• All but three counties tracked by C.A.R. posted sales drops from a year ago in July 2022.  Of the 48 counties that experienced a sales decline, 40 of them fell by more than 20 percent from last year, and sales in 30 counties plummeted more than 30 percent year-over-year.  Santa Barbara experienced the biggest sales drop from last July at -50.3 percent, followed by Santa Clara (-46.1 percent) and San Bernardino (-42.3 percent). Counties that experienced a sales decline decreased an average of -30.2 percent in July. The number of counties with a year-over-year sales increase remained at two in July, the same as in June.  Lassen recorded the largest sales increase of the two counties at 52 percent, while Plumas posted a sales gain of 9.1 percent from last year. For the first seven months of 2022, San Luis Obispo had the sharpest sales drop of -28.9 percent, while Yuba (+17.7 percent) continued to have the best sales performance of all counties.

 

  • Nearly 80 percent of all California counties continued to record an increase in their median prices on a year-over-year basis. Price growth rates, however, were more moderate compared to a couple of months ago when the state set its new record high. Sixteen counties recorded double-digit price surges from a year ago but was less than half of the 31 counties recorded in May. Mariposa (57.3 percent) had the biggest increase in price of all counties, followed by Lassen (20.9 percent) and Napa (17.9 percent). Eleven counties recorded a dip in their median price from July of last year, with Tehama dropping the most at -19.3 percent, followed by San Francisco (-8.2 percent) and San Mateo (-6.9 percent).

 

  • The overall supply conditions in California loosened again, with the statewide unsold inventory index (UII) rising from 1.9 months in July 2021 to 3.2 months in July 2022, the highest level since May 2020. The improvement in the index was primarily due to a pullback in demand. The index indicates the number of months it would take to sell the supply of homes on the market at the current rate of sales.

 

  • Forty-six of the 51 counties tracked by C.A.R. registered a year-over-year increase in active listings in July, compared to 44 counties in June. Five counties had triple-digit year-over-year gains in for-sale properties, with Yuba leading the pack with a growth rate at 169.8 percent, followed by Merced (157.0 percent) and Solano (129.5 percent). On the other end of the spectrum, five counties experienced a decline in active listings from a year ago, with Del Norte dropping the most again at -45.7 percent, followed by Plumas (-11.8 percent) and Lassen (-7.5 percent).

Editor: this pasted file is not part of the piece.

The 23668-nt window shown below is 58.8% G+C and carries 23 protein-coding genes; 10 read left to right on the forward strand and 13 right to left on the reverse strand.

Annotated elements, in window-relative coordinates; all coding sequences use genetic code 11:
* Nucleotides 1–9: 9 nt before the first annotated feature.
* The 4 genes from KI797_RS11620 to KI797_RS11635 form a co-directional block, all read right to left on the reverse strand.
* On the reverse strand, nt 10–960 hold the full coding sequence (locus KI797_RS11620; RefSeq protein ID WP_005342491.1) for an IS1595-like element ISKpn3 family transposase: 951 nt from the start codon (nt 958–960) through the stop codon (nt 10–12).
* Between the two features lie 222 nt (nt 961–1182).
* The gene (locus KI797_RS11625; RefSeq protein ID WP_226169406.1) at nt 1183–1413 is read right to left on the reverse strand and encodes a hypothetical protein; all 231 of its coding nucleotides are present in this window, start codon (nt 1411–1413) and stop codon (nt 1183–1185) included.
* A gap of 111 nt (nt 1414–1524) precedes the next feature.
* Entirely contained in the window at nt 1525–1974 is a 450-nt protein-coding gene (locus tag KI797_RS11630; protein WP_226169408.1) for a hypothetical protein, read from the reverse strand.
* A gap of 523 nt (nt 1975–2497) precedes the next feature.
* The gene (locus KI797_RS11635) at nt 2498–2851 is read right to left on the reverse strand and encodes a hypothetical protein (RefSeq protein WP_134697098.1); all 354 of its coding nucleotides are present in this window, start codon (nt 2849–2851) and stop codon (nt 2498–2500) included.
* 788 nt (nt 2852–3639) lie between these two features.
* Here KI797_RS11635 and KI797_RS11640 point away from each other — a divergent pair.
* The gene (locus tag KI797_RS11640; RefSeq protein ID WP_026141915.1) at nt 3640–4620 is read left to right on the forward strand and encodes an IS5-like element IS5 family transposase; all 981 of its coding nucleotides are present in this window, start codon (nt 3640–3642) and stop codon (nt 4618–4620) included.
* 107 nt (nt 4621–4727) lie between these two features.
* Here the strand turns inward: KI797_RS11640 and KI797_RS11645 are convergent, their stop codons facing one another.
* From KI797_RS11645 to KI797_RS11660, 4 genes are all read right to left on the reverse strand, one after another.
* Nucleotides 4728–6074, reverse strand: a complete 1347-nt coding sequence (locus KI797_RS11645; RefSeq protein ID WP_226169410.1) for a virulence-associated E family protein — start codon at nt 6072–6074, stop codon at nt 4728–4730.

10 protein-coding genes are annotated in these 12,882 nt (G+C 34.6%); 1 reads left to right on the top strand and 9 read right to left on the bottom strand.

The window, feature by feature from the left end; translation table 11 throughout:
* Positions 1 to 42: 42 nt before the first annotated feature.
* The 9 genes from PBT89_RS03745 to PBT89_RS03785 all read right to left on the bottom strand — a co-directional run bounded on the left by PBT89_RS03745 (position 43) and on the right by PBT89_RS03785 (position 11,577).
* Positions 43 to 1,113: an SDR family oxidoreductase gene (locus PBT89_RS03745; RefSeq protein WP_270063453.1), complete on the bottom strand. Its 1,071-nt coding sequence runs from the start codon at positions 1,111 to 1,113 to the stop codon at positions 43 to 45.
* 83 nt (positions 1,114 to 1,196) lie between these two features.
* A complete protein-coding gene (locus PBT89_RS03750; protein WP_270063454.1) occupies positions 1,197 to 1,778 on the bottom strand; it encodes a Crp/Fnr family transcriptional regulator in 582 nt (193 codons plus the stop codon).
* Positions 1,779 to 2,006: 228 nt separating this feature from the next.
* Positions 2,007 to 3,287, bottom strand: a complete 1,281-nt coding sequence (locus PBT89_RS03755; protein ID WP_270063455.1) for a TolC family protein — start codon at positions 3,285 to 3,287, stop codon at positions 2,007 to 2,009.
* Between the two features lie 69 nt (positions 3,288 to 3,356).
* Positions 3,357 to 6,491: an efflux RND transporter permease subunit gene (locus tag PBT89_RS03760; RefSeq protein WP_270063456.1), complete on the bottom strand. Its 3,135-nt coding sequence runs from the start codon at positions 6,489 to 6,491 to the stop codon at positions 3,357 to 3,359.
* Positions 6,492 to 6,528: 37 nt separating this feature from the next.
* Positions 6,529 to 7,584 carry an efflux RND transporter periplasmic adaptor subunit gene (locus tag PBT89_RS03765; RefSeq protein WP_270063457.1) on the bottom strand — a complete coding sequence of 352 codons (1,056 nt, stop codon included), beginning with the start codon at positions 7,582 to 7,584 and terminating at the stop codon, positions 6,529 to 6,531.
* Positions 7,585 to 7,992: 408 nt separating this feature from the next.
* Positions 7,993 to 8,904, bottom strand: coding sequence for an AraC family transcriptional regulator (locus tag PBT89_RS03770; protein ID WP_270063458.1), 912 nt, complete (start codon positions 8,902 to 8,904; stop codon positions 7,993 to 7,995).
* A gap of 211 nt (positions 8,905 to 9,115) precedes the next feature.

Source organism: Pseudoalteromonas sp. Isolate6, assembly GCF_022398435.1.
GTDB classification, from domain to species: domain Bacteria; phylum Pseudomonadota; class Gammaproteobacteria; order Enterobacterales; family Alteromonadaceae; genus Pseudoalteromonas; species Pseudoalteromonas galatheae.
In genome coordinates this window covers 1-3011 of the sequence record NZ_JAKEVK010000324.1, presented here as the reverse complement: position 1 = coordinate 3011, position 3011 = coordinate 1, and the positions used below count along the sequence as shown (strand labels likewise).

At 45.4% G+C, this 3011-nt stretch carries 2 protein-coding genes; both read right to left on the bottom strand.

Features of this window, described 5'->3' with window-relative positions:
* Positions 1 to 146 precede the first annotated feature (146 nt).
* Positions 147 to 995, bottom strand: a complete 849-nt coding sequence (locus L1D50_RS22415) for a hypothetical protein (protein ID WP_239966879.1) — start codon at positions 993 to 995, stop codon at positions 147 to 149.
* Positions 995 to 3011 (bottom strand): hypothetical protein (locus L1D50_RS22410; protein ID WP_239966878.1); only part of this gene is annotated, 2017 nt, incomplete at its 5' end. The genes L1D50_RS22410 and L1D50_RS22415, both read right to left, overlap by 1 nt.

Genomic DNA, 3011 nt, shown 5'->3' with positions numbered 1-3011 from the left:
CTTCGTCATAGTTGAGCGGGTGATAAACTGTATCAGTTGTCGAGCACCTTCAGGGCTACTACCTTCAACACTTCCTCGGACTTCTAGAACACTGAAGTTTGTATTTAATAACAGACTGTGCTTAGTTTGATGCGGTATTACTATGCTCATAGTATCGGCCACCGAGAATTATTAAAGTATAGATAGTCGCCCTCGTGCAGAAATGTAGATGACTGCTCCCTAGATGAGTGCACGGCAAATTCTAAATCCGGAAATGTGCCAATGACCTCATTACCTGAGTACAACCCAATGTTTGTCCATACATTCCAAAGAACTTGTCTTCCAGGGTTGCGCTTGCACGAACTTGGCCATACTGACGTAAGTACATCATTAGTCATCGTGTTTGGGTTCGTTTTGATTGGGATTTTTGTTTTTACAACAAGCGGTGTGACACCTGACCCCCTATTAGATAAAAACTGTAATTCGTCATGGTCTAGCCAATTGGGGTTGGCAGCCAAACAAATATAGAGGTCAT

• The median number of days it took to sell a California single-family home was 14 days in July and 8 days in July 2021.
  • C.A.R.’s statewide sales-price-to-list-price ratio* was 100 percent in July 2022 and 103.8 percent in July 2021.
     
  • The statewide average price per square foot** for an existing single-family home was $413, up from $394 in July a year ago.
     
  • The 30-year, fixed-mortgage interest rate averaged 5.41 percent in July, up from 2.87 percent in July 2021, according to Freddie Mac. The five-year, adjustable mortgage interest rate averaged 4.29 percent, compared to 2.49 percent in July 2021.

Note:  The County MLS median price and sales data in the tables are generated from a survey of more than 90 associations of REALTORS® throughout the state and represent statistics of existing single-family detached homes only. County sales data is not adjusted to account for seasonal factors that can influence home sales. Movements in sales prices should not be interpreted as changes in the cost of a standard home. The median price is where half sold for more and half sold for less; medians are more typical than average prices, which are skewed by a relatively small share of transactions at either the lower end or the upper end. Median prices can be influenced by changes in cost, as well as changes in the characteristics and the size of homes sold. The change in median prices should not be construed as actual price changes in specific homes.

*Sales-to-list-price ratio is an indicator that reflects the negotiation power of home buyers and home sellers under current market conditions. The ratio is calculated by dividing the final sales price of a property by its last list price and is expressed as a percentage. A sales-to-list ratio with 100 percent or above suggests that the property sold for more than the list price, and a ratio below 100 percent indicates that the price sold below the asking price.

**Price per square foot is a measure commonly used by real estate agents and brokers to determine how much a square foot of space a buyer will pay for a property. It is calculated as the sale price of the home divided by the number of finished square feet. C.A.R. currently tracks price-per-square foot statistics for 50 counties.

Leading the way…® in California real estate for more than 110 years, the CALIFORNIA ASSOCIATION OF REALTORS® (www.car.org) is one of the largest state trade organizations in the United States with more than 217,000 members dedicated to the advancement of professionalism in real estate. C.A.R. is headquartered in Los Angeles.